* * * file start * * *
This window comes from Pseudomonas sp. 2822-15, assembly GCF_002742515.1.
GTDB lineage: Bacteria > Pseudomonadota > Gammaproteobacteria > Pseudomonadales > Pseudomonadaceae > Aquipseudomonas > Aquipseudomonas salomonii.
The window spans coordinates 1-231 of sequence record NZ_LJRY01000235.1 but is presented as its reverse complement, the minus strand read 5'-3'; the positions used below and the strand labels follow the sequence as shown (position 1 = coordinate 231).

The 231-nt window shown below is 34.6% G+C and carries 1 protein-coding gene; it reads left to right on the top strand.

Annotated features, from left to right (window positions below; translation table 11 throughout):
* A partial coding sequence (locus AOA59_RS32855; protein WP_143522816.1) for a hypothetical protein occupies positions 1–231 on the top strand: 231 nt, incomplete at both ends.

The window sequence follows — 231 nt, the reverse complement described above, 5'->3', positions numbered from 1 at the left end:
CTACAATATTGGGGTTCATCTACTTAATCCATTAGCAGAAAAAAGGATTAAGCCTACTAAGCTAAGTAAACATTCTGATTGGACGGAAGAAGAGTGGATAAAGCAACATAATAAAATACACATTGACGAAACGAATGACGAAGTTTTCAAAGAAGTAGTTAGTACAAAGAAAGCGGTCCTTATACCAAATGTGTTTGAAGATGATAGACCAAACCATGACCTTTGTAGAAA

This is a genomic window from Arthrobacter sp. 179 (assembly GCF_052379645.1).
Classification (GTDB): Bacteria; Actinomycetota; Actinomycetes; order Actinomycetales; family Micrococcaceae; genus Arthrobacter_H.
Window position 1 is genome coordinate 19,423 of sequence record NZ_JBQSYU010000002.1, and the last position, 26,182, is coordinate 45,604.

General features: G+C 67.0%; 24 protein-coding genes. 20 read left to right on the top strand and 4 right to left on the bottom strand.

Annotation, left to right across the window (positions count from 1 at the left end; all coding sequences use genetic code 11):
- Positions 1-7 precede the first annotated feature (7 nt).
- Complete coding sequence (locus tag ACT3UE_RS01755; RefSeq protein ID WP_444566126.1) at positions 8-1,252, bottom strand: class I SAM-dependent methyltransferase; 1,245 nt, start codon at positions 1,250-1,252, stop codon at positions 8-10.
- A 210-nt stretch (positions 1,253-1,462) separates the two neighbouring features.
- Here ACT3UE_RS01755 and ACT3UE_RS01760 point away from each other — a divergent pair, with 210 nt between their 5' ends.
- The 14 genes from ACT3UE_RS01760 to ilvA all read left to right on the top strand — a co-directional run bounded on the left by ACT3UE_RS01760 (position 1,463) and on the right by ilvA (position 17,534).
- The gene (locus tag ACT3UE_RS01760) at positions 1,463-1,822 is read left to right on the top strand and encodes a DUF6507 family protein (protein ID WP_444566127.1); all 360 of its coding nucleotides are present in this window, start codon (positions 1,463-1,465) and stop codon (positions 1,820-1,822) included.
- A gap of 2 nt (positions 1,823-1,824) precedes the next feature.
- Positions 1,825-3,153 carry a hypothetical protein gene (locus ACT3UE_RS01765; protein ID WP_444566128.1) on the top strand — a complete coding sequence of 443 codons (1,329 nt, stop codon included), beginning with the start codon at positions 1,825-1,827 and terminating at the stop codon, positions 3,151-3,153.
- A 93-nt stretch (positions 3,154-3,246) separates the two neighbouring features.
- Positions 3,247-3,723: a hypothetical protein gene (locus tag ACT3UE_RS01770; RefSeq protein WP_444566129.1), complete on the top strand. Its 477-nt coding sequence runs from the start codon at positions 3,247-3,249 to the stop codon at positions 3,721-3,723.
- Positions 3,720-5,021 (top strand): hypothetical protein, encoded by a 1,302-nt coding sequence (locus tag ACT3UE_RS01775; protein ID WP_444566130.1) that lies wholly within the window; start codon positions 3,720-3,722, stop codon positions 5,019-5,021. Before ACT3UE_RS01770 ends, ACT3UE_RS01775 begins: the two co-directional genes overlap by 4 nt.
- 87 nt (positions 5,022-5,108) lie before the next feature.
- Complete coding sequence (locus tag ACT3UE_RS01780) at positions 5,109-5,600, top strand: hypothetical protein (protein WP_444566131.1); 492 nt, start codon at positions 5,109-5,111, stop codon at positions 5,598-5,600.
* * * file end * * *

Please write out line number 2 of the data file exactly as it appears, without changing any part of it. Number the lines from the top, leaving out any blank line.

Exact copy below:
GTDB lineage: Bacteria > Pseudomonadota > Gammaproteobacteria > Pseudomonadales > Pseudomonadaceae > Aquipseudomonas > Aquipseudomonas salomonii.